It’s World Food Day, and NMITE Professor, Pooh Ling, has given us the hard-hitting facts on food waste, world hunger, and intensive farming, and why we must work together to engineer a solution to one of the world’s biggest ongoing issues. Our actions are our future.

Let’s talk food. Today, over 2 billion people do not have access to regular, safe, nutritious and sufficient food. Around 135 million people across 55 countries still experience hunger and urgently require food, nutrition and livelihoods support. The Covid-19 pandemic has only aggravated this issue further, and with the global population expected to reach 10 billion by 2050, the demand for food will become significantly greater.

However, around 14% of the food produced for consumption is lost each year globally, and that’s before reaching the wholesale market. Even more food is wasted by retailers and by consumers.

In the UK, the estimated annual food waste is worth more than £19 billion. This equates to more than 25 million tonnes of greenhouse gas (GHG) emissions. Over 85% (by weight) of this wasted food arises in households and in food manufacture.

While millions of people are hungry, in contrast, poor diets and sedentary lifestyles have caused soaring obesity rates, in both developed countries and low-income countries where hunger and obesity often coexist. The impact of malnutrition and health is estimated to cost USD 3.5 trillion per year to the global economy.

Intensified food production through monocropping, industrial farming techniques that encourage tillage and use of powerful new chemicals, combined with climate change, is causing rapid biodiversity loss and soil degradation. Today, only nine plant species account for 66% of total food production, despite the fact that there are at least 30,000 edible plants. 90% of the soil worldwide will be degraded by 2050, rendering the land unusable for conventional agriculture. We can’t feed the world with dead soil. We need to grow a variety of food to nourish people, nourish our soil and sustain the planet.

There is a food system gap, an uneven and inefficient food distribution network that causes food loss and waste at one side of the world, but acute hunger in other regions and outdated farming techniques that endanger ecosystems.

Today more than ever, we need to rebalance and innovate our food systems. Our future food systems need to provide affordable and healthy diets for all people, ensure decent livelihoods for food system workers, while preserving biodiversity, natural resources and undertaking challenges like climate change and pest infestation. Our future food systems need to be resilient and robust to withstand increasing volatilities.

We all have a role to play, and we can start by eating more healthy and diverse food. When we choose to eat diverse foods, we encourage a variety of foods to be produced, which is not only healthier for our bodies but also for our soils and environment. A healthy and diverse diet favours biodiversity.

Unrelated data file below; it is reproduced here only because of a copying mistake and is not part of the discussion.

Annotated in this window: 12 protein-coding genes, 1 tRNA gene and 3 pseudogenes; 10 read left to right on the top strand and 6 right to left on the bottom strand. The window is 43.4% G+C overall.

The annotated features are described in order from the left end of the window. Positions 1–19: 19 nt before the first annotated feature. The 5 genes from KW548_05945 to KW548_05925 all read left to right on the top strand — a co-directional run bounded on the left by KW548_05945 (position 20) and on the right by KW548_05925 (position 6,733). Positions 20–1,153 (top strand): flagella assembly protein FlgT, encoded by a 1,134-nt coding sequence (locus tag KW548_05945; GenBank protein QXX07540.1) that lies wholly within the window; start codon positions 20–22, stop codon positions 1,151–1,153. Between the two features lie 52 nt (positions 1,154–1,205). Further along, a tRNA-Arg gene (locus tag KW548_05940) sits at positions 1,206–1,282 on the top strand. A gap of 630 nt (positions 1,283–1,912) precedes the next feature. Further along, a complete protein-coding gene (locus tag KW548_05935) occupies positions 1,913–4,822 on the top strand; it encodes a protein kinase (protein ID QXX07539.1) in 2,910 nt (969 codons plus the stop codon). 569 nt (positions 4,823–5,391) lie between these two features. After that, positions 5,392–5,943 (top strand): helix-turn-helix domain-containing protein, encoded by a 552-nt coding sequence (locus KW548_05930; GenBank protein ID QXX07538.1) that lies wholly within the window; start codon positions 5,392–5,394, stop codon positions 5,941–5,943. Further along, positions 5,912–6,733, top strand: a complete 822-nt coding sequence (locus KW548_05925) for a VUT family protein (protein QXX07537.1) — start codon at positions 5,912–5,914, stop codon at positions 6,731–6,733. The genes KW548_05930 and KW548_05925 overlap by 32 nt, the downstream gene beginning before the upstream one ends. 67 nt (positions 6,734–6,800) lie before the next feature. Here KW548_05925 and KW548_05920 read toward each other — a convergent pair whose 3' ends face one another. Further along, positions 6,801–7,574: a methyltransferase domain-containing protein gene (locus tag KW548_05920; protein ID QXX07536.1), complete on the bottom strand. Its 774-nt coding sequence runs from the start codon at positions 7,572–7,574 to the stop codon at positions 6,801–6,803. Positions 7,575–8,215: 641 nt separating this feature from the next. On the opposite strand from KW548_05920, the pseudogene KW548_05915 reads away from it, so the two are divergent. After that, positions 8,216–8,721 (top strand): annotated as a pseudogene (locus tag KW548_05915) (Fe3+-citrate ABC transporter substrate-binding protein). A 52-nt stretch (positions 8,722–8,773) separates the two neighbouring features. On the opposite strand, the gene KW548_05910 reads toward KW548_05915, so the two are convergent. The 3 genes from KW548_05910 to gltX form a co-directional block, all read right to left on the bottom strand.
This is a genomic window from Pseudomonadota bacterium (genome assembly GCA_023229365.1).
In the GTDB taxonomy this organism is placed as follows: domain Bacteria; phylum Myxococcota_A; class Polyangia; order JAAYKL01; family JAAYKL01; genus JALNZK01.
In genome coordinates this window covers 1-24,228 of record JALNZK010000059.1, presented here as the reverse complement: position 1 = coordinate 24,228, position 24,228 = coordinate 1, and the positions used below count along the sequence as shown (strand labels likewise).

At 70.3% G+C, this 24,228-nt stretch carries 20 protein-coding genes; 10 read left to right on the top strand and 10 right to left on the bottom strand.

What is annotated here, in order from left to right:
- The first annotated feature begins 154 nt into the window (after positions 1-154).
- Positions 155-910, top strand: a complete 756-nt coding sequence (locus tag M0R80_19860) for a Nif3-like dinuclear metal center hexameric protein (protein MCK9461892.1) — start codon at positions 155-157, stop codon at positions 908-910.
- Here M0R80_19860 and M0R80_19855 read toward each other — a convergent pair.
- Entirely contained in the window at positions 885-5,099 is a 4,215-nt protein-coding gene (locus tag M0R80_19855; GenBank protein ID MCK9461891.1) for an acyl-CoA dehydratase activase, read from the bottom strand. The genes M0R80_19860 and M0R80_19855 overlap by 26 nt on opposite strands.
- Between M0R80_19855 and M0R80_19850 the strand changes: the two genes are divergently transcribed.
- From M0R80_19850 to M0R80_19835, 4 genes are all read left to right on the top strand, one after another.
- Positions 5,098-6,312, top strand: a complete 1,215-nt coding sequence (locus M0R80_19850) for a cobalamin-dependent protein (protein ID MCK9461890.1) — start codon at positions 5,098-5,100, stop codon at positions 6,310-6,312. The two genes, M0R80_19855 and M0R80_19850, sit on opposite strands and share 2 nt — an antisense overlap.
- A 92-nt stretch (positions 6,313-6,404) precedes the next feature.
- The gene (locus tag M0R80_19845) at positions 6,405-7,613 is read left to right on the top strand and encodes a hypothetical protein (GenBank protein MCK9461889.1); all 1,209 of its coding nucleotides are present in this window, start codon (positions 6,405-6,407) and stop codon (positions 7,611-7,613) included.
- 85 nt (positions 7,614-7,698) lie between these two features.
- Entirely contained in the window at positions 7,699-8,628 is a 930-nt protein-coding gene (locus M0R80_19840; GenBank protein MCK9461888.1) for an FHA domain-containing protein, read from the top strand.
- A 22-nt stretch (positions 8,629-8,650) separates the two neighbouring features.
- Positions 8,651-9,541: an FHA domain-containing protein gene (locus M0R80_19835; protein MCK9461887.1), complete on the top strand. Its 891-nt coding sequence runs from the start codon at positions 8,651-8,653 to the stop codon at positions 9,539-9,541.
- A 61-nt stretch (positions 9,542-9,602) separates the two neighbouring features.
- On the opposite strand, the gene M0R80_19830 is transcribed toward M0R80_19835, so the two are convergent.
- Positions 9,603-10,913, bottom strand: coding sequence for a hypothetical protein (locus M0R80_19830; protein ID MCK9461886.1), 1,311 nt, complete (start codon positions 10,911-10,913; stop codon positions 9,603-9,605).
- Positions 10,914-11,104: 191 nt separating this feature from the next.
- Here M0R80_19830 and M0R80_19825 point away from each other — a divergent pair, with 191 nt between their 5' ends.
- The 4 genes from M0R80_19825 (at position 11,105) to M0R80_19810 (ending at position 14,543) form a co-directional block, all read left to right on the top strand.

When possible, we should choose local and seasonal produce. Aim to support your local food heroes by buying locally grown fresh food from a farmer’s market in your community. This reduces the stress of agriculture on natural resources while helping to support local economy and encouraging crop diversity. Eating seasonal food can be tastier, cheaper and more nutritious while reducing your carbon footprint and contributing to a healthy planet.

We can also do our part to reduce food waste by learning how to store uneaten food properly to be utilised another day. We can put pressure on governments, private sector businesses and decision-makers to offer healthy food options that are more affordable and accessible, provide decent employment and protection to food system workers and advocate them to share knowledge and innovative technologies to support sustainable and resilient food systems.

Farmers should have easier access to finance, training, innovation and technology to improve their livelihoods and farming practices. They should be given incentives to encourage the production of nutritious and diverse foods. They should be offered training in sustainable farming practices, that offer alternatives to massive mono-crop operations that require them to pay an insane amount of money for chemicals. Diversifying the crops by harnessing the atmosphere’s natural resources like nitrogen and carbon will produce better food, maintain healthier soils, increase water retention, reduce GHG emission, increase the yield and even help farmers to make more money.

New technologies can promise revolutionary changes for small farmers. This could mean satellite imaging, remote sensing, mobile apps with AI technologies for better prediction models and improved data analysis. They can help to optimize food chains, improve access to nutritious foods, reduce food loss and waste, provide accurate weather forecasting, prepare farmers for natural disasters, fight against pests and diseases, and help farmers to make better decisions.

We need everyone. Activists, scientists, engineers, farmers and politicians must band together in a global movement to create resilient sustainable food systems that could balance our climate, restore biodiversity and feed the world.

Together, we can grow, nourish, and sustain our world.”